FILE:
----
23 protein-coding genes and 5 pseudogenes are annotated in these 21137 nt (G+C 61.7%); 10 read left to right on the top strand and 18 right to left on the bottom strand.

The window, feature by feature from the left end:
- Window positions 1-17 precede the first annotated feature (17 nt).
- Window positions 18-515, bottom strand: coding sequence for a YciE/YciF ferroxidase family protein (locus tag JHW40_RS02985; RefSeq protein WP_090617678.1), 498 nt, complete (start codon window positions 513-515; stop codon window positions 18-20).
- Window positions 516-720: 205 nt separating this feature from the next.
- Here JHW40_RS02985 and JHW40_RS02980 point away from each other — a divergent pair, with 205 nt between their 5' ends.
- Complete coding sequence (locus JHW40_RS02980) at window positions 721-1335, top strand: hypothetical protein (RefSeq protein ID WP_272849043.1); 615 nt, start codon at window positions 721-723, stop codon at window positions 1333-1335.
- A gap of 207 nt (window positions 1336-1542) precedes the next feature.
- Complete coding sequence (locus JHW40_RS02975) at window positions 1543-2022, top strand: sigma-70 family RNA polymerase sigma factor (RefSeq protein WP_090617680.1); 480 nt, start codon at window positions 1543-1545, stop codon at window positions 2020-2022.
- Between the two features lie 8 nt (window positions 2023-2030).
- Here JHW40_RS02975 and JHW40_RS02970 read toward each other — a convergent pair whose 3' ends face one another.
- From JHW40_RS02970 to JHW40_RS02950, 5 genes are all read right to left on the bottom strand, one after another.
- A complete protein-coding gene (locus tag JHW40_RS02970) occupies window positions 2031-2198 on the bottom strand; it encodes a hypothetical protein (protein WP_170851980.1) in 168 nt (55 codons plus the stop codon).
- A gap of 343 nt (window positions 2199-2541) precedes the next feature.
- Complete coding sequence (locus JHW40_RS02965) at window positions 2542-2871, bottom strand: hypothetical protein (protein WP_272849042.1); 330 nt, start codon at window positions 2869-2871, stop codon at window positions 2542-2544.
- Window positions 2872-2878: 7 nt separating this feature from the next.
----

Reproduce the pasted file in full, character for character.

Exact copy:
23 protein-coding genes and 5 pseudogenes are annotated in these 21137 nt (G+C 61.7%); 10 read left to right on the top strand and 18 right to left on the bottom strand.

The window, feature by feature from the left end:
- Window positions 1-17 precede the first annotated feature (17 nt).
- Window positions 18-515, bottom strand: coding sequence for a YciE/YciF ferroxidase family protein (locus tag JHW40_RS02985; RefSeq protein WP_090617678.1), 498 nt, complete (start codon window positions 513-515; stop codon window positions 18-20).
- Window positions 516-720: 205 nt separating this feature from the next.
- Here JHW40_RS02985 and JHW40_RS02980 point away from each other — a divergent pair, with 205 nt between their 5' ends.
- Complete coding sequence (locus JHW40_RS02980) at window positions 721-1335, top strand: hypothetical protein (RefSeq protein ID WP_272849043.1); 615 nt, start codon at window positions 721-723, stop codon at window positions 1333-1335.
- A gap of 207 nt (window positions 1336-1542) precedes the next feature.
- Complete coding sequence (locus JHW40_RS02975) at window positions 1543-2022, top strand: sigma-70 family RNA polymerase sigma factor (RefSeq protein WP_090617680.1); 480 nt, start codon at window positions 1543-1545, stop codon at window positions 2020-2022.
- Between the two features lie 8 nt (window positions 2023-2030).
- Here JHW40_RS02975 and JHW40_RS02970 read toward each other — a convergent pair whose 3' ends face one another.
- From JHW40_RS02970 to JHW40_RS02950, 5 genes are all read right to left on the bottom strand, one after another.
- A complete protein-coding gene (locus tag JHW40_RS02970) occupies window positions 2031-2198 on the bottom strand; it encodes a hypothetical protein (protein WP_170851980.1) in 168 nt (55 codons plus the stop codon).
- A gap of 343 nt (window positions 2199-2541) precedes the next feature.
- Complete coding sequence (locus JHW40_RS02965) at window positions 2542-2871, bottom strand: hypothetical protein (protein WP_272849042.1); 330 nt, start codon at window positions 2869-2871, stop codon at window positions 2542-2544.
- Window positions 2872-2878: 7 nt separating this feature from the next.